And Thursday was our big grocery shopping day. I was merely tired when we left the house. By the time we were about 1/3 of the way through our grocery shopping trip, my body started to let me know it wasn't happy. It let me know by roundhouse kicking me in the back of the face the way Dalton roundhouse kicked the thugs in the back of the face in his stylishly loose trousers and impeccably feathered hair. (if you get the reference, you know why I love you). My walking pace slowed significantly. By the time we were done, I was practically crawling. When we got home, I didn't even help unload the groceries. I just sat down and tried not to curl up into that whiny question mark.

Thursday night, I took my normal dose. Friday morning (RIGHT NOW! Seriously, as I type this sentence, it is 608 AM), I took my normal morning dose. And now I'm just waiting for it to kick in. I'm in a lot of pain today. A lot. My hip is a burning, shredding pain. My skin is itchy and on fire.

One day without muscle relaxers and I feel like I did two weeks ago. Bleh. Stupid pain. Stupid itchy skin.

OH! Speaking of the itchy skin... I HAVE A THEORY! I do! Now, just bear with me...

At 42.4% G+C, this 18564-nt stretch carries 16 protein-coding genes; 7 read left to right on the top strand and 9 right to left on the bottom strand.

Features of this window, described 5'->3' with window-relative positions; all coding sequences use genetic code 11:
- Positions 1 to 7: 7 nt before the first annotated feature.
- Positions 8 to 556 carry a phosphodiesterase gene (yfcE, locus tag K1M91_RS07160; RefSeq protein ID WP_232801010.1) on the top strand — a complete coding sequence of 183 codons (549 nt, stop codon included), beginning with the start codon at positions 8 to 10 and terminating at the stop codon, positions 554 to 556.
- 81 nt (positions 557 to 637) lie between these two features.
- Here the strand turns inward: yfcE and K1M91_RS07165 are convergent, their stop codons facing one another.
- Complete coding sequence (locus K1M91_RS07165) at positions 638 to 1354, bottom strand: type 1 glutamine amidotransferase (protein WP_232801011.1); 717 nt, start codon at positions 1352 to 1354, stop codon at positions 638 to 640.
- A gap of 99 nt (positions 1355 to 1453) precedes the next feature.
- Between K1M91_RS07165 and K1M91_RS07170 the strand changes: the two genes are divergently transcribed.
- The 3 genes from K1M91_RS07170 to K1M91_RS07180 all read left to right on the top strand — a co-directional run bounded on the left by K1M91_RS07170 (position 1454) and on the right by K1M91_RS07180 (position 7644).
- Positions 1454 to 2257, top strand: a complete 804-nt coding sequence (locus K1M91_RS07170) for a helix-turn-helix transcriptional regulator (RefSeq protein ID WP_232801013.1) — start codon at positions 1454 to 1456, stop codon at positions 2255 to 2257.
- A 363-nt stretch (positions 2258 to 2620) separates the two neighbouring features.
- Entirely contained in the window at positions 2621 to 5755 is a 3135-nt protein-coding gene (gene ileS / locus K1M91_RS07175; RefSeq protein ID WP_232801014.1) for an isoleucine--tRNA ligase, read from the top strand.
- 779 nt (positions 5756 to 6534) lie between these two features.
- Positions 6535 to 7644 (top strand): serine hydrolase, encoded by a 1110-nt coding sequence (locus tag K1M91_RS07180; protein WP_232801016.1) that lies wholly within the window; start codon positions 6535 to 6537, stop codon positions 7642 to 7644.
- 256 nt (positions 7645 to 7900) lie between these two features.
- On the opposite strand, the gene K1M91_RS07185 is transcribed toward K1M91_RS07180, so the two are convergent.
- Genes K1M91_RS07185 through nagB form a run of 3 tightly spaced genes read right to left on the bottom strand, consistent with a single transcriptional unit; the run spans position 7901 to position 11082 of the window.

I scar ugly. So does my dad. Our surgical scars look scary. Regular scars never seem to fade. When I had my total knee replacement, my body said, "Oh, you're going to cut me open? Well, I'm gonna heal so fast that you won't be able to bend your knee..." And less than six weeks after my surgery, I needed a manipulation under anesthesia. That's where they basically knock you out and bend your knee for you, to break up adhesions. (simply put- your body creates scar tissue so quickly, it causes you to not be able to bend).

So, I heal quickly. Which is good (except when you have a total knee replacement). I'm apparently Wolverine! You didn't know, did you? Yeah, the movie they made about me changed some things to make it a little more entertaining. Trust me, you'd rather see Hugh Jackman shirtless than me. Although, they did nail my hairstyle perfectly.